After completing the blog about “God the Rock, On being chips off the old Rock”, I remembered my fascination with another kind of “chips”: stones. I don’t remember when I started collecting them, but I have been accumulating them for nearly fifty years. In Southern Michigan, where we lived for eighteen years, soils have an abundance of stones. The last glacier ground the rocks under tons of ice as it retreating north, smoothing many stones.
Our farmer friend, Lew Stoll, knew I collected round smooth stones. He had been finding me stones. Some of them bread-loaf size. But most of that size went to wife Ruth’s flower garden. After a few years, stones turned up less frequently in his fields. I attributed this to three things. First, perhaps he had plowed up most of them. Second, his tractors were getting bigger which made seeing the stones harder. Third, maybe his eyesight was getting poorer.
Gardening brought me into frequent contact with glacial rocks and small stones. Every spring, due to freezing and thawing, more stones appeared in our Michigan garden. I made a sifter to remove some them from the garden soil. The stones were dumped in our unpaved, hundred-foot-long driveway. Over winter and into the spring stones disappeared into the driveway. Stones appeared in the garden each year, after disappearing from the drive…. A natural cycle? I had a notion to spray paint some of the stones we put in the drive to see if they would reappear in the garden.
Many people have contributed stones to our collection. We wish we would have taken pictures as they were added. When we moved from Michigan to Virginia I filled a five-gallon bucket with my favorite stones. As if Virginia needed more stones….
In our travels, we have seen many round and flat smooth stones. Collecting them has provided us with some challenges (is it legal to pick them up here?) and unusual experiences (is it safe to stop here?) While visiting Nova Scotia we had collected only a few stones from a sea-shore to put in our luggage. To save space Julia put one special stone in the toe of a shoe. Going checked through customs, a scanner showed something strange in the shoe. (This was before 9/11.) Julia was anxious about what would happen when she opened the suitcase and took out her shoe. But, the inspector wasn’t interested in stones.
Cedar Valley in central Texas, has quarries with lovely yellow-tan sandstone. We were looking along the roadside for a sample and debating the wisdom (legality?) of picking up a stone from the berm. We wanted to collect some stones for us and for our friend’s water garden. As we round a curve, there on the road was a head-sized stone, plus another smaller one, probably fallen from the truck we had just pulled off the road to let pass us. So, being public-minded citizens, we pulled over and saved someone’s vehicle from a damaged tire by removing the rocks from the road—and into our trunk. Further west on that trip, where the sandstone was red, we could not find a roadside that required our clean-up assistance. So, we stopped at a landscaping business. They only sold stones in three-foot by four-foot bundles. When we told the owner that we only want one stone, he gave us a dinner-plate-sized “stepping stone” rock which looked a bit like the state of Texas.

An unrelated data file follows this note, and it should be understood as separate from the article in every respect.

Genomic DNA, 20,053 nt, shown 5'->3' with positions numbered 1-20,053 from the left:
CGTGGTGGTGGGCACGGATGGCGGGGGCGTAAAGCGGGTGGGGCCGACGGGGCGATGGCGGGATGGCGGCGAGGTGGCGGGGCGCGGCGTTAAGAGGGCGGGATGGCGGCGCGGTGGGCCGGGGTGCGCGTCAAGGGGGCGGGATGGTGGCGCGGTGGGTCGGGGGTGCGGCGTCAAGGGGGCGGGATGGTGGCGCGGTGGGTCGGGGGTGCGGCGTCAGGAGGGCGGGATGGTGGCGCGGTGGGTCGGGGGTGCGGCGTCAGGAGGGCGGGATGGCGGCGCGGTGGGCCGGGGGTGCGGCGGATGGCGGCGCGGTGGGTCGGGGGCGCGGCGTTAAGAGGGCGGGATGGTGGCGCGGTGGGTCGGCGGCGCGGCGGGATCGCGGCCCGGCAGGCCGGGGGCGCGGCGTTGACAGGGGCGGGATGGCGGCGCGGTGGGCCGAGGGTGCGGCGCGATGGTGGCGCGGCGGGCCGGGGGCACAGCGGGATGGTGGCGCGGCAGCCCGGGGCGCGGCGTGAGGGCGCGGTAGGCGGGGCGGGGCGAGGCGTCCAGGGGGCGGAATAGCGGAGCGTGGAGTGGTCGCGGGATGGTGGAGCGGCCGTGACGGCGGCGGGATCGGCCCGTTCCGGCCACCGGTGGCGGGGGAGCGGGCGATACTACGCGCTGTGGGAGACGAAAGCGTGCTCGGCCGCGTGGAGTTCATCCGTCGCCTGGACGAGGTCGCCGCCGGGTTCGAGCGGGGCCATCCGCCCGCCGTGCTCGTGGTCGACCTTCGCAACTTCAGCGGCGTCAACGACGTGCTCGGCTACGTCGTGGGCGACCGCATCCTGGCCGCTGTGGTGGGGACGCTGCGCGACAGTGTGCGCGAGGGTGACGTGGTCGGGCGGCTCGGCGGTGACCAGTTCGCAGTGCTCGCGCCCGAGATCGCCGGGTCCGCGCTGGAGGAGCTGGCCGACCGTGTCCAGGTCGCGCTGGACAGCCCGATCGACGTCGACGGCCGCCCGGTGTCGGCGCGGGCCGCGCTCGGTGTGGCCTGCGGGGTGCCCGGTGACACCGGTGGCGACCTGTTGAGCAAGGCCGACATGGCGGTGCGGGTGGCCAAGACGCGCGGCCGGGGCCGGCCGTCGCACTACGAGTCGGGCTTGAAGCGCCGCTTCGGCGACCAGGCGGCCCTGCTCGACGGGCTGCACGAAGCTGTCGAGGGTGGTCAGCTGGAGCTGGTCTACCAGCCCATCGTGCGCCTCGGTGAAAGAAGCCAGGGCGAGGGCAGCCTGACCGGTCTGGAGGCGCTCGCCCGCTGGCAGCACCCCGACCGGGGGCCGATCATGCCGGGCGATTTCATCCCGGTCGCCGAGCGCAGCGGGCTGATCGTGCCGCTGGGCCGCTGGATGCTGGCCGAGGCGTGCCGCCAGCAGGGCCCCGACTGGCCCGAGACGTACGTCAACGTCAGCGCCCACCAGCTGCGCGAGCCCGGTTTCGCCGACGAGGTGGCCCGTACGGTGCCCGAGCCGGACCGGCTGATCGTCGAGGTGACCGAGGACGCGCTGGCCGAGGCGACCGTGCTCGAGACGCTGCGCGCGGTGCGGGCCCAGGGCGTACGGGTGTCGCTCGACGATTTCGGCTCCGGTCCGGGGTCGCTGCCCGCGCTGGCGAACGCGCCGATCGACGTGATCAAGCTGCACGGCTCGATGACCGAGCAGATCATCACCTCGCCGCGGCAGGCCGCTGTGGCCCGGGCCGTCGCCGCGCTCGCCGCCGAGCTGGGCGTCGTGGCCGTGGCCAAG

In several states, we provided help to road crews by stopping along the highway and finding rocks in danger of sliding toward the roadway. We wanted to remove them before they could be pushed closer to the pavement. Did the road crew appreciated our help? Usually no one was coming our way when we picked up the rocks (we checked). So, our friends got more rocks for around their fish ponds.
Slab Road crosses and dams Dry River above Hinton, Va. While the River may be Dry in parts of the year, spring rains roil and churn the stones down the mountain and through Rawley Springs to where the Slab slows them and stops some. The Slab has been deadly in the spring. Some of our stepping-stones came from Dry River. During the 1985 flood in the Shenandoah Valley (and West Virginia valleys), the Virginia road commission asked people to pick up rocks and stones which had washed onto roads and bridges by the flood. We are the beneficiaries of that flood.
Our church group enjoyed a retreat at a restored farmhouse back up a valley on the Virginia/West Virginia border near the town of Bergton. There were several rock piles on the property and a fence row lined with rocks. Those piles looked to be a good source of “stepping stones” to complete our landscaping project. Several times we walked around the stone piles but could not find rocks of the right size. Later we wondered if the farmer and family had picked up the bigger stones first. As time went on, they had picked up all the big ones. All we could see were the smaller ones added last. The possibility of snakes and the certainty of hard work stopped us from testing this theory.
Now our granddaughter has begun a collection at her home in Waco, TX. Some of our stones from Michigan, Virginia and other areas we are passing on to her.
ode to a pet rock
Rough times, rubbings,
Sand scoured, wave buffed
Grinding fellow stones.
Smooth, polished rock.